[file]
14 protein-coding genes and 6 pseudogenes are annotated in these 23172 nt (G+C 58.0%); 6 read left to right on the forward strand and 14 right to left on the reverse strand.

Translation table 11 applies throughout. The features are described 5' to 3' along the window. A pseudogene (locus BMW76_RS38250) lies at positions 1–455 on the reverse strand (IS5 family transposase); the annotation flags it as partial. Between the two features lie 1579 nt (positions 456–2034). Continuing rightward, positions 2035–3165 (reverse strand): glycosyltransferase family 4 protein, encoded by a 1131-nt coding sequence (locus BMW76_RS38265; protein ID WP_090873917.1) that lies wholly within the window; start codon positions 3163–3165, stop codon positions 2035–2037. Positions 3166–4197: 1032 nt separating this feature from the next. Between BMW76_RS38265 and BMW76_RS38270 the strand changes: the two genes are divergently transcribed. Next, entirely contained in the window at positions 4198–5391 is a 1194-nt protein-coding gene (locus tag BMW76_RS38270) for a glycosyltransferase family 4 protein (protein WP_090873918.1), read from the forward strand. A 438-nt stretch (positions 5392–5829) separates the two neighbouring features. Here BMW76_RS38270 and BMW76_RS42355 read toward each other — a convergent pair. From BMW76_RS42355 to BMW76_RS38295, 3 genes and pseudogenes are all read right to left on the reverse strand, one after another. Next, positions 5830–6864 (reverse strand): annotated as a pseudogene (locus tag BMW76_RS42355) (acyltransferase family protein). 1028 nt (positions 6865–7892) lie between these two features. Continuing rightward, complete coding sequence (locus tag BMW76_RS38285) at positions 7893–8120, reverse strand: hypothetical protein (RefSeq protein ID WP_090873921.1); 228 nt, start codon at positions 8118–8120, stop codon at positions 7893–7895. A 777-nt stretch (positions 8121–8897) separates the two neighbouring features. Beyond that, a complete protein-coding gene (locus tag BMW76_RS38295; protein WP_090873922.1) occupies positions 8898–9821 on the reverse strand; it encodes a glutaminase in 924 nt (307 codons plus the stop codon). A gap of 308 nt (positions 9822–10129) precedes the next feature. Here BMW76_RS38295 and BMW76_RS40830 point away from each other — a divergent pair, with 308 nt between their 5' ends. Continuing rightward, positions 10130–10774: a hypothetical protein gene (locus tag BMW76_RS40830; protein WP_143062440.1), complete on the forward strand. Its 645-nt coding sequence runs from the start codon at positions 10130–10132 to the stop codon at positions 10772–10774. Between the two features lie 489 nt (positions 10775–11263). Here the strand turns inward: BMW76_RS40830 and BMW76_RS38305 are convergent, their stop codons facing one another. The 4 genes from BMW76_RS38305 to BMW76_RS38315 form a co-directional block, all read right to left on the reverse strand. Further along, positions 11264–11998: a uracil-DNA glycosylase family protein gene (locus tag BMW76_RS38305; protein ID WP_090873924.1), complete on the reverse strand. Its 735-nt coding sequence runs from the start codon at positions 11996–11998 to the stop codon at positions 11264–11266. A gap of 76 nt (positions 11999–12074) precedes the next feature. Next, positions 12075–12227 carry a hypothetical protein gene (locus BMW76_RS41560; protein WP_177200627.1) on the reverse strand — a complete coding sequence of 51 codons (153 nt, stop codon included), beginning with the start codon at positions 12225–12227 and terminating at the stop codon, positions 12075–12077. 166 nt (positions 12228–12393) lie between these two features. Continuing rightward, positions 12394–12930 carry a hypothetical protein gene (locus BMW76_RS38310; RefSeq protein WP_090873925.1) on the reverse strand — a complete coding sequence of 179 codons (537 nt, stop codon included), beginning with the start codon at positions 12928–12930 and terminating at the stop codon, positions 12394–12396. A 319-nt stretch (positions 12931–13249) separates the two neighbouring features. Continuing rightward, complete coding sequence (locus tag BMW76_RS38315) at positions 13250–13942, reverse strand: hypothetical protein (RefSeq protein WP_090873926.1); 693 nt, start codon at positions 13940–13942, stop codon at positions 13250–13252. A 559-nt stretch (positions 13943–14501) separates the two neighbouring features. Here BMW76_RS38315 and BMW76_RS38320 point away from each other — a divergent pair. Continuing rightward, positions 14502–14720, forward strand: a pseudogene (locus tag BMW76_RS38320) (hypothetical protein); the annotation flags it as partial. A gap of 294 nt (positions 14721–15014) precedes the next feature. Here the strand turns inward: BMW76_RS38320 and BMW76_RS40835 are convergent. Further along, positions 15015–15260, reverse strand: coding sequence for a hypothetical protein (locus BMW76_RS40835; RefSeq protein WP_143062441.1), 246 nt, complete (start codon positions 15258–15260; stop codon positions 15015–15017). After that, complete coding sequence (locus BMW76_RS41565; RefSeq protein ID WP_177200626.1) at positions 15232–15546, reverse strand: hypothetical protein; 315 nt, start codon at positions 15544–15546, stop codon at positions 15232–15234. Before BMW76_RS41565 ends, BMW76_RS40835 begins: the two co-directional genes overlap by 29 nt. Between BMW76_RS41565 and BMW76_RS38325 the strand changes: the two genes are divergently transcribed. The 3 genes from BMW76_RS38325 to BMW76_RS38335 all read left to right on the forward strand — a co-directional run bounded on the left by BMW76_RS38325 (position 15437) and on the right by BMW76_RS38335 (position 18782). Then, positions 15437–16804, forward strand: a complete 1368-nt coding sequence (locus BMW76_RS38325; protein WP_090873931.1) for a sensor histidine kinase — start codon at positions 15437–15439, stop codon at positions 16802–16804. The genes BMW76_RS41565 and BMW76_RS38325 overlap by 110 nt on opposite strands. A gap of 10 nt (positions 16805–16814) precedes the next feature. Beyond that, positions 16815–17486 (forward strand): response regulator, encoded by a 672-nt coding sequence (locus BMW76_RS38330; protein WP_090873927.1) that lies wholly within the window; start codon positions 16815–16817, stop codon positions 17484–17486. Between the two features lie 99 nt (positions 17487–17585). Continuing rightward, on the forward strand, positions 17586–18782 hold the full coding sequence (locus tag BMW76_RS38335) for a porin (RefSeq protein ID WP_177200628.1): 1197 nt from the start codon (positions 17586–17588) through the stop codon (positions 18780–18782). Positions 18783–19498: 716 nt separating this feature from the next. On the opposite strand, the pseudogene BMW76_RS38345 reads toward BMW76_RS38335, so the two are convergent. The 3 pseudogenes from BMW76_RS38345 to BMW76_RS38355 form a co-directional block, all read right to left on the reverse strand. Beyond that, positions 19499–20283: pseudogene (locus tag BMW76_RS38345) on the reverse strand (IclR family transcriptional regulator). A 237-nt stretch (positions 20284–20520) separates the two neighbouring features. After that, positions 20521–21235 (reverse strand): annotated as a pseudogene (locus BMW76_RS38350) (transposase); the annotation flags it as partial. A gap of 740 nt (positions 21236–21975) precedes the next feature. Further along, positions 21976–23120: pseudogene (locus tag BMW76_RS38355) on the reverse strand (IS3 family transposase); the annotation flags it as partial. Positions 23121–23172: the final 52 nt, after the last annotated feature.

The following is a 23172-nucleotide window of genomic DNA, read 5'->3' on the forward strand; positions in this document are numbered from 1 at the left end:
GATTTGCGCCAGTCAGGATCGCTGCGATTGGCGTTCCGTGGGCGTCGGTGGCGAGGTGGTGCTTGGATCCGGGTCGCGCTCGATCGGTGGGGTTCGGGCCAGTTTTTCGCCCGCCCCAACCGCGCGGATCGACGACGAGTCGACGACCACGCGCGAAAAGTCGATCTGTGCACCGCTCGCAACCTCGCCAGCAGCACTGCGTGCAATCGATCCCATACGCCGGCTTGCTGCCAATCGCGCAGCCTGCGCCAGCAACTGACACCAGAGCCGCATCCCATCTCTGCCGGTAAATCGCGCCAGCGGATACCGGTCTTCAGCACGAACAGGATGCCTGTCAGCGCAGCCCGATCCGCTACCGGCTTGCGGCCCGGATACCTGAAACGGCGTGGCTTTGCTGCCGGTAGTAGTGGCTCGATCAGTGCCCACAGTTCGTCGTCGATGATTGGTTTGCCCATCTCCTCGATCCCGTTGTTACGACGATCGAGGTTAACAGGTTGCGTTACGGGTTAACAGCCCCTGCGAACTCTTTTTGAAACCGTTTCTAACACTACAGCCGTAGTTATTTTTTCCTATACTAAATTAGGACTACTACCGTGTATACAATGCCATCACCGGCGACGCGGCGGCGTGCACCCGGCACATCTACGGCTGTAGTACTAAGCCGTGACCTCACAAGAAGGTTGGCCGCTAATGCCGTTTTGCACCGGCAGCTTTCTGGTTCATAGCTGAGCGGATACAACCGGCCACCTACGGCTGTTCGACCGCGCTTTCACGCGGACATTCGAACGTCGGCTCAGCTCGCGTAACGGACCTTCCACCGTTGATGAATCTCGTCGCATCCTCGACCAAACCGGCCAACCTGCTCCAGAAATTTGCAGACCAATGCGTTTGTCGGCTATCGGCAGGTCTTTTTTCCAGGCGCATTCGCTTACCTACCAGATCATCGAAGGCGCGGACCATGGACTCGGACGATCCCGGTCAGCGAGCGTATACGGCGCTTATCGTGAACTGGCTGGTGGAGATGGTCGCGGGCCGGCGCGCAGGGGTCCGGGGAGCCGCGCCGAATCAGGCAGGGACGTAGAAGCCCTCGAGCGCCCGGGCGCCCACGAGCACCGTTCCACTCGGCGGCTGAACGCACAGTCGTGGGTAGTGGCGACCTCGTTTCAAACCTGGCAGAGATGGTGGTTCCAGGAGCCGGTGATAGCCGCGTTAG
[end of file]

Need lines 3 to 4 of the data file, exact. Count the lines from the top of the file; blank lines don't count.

The following is a 23172-nucleotide window of genomic DNA, read 5'->3' on the forward strand; positions in this document are numbered from 1 at the left end:
GATTTGCGCCAGTCAGGATCGCTGCGATTGGCGTTCCGTGGGCGTCGGTGGCGAGGTGGTGCTTGGATCCGGGTCGCGCTCGATCGGTGGGGTTCGGGCCAGTTTTTCGCCCGCCCCAACCGCGCGGATCGACGACGAGTCGACGACCACGCGCGAAAAGTCGATCTGTGCACCGCTCGCAACCTCGCCAGCAGCACTGCGTGCAATCGATCCCATACGCCGGCTTGCTGCCAATCGCGCAGCCTGCGCCAGCAACTGACACCAGAGCCGCATCCCATCTCTGCCGGTAAATCGCGCCAGCGGATACCGGTCTTCAGCACGAACAGGATGCCTGTCAGCGCAGCCCGATCCGCTACCGGCTTGCGGCCCGGATACCTGAAACGGCGTGGCTTTGCTGCCGGTAGTAGTGGCTCGATCAGTGCCCACAGTTCGTCGTCGATGATTGGTTTGCCCATCTCCTCGATCCCGTTGTTACGACGATCGAGGTTAACAGGTTGCGTTACGGGTTAACAGCCCCTGCGAACTCTTTTTGAAACCGTTTCTAACACTACAGCCGTAGTTATTTTTTCCTATACTAAATTAGGACTACTACCGTGTATACAATGCCATCACCGGCGACGCGGCGGCGTGCACCCGGCACATCTACGGCTGTAGTACTAAGCCGTGACCTCACAAGAAGGTTGGCCGCTAATGCCGTTTTGCACCGGCAGCTTTCTGGTTCATAGCTGAGCGGATACAACCGGCCACCTACGGCTGTTCGACCGCGCTTTCACGCGGACATTCGAACGTCGGCTCAGCTCGCGTAACGGACCTTCCACCGTTGATGAATCTCGTCGCATCCTCGACCAAACCGGCCAACCTGCTCCAGAAATTTGCAGACCAATGCGTTTGTCGGCTATCGGCAGGTCTTTTTTCCAGGCGCATTCGCTTACCTACCAGATCATCGAAGGCGCGGACCATGGACTCGGACGATCCCGGTCAGCGAGCGTATACGGCGCTTATCGTGAACTGGCTGGTGGAGATGGTCGCGGGCCGGCGCGCAGGGGTCCGGGGAGCCGCGCCGAATCAGGCAGGGACGTAGAAGCCCTCGAGCGCCCGGGCGCCCACGAGCACCGTTCCACTCGGCGGCTGAACGCACAGTCGTGGGTAGTGGCGACCTCGTTTCAAACCTGGCAGAGATGGTGGTTCCAGGAGCCGGTGATAGCCGCGTTAG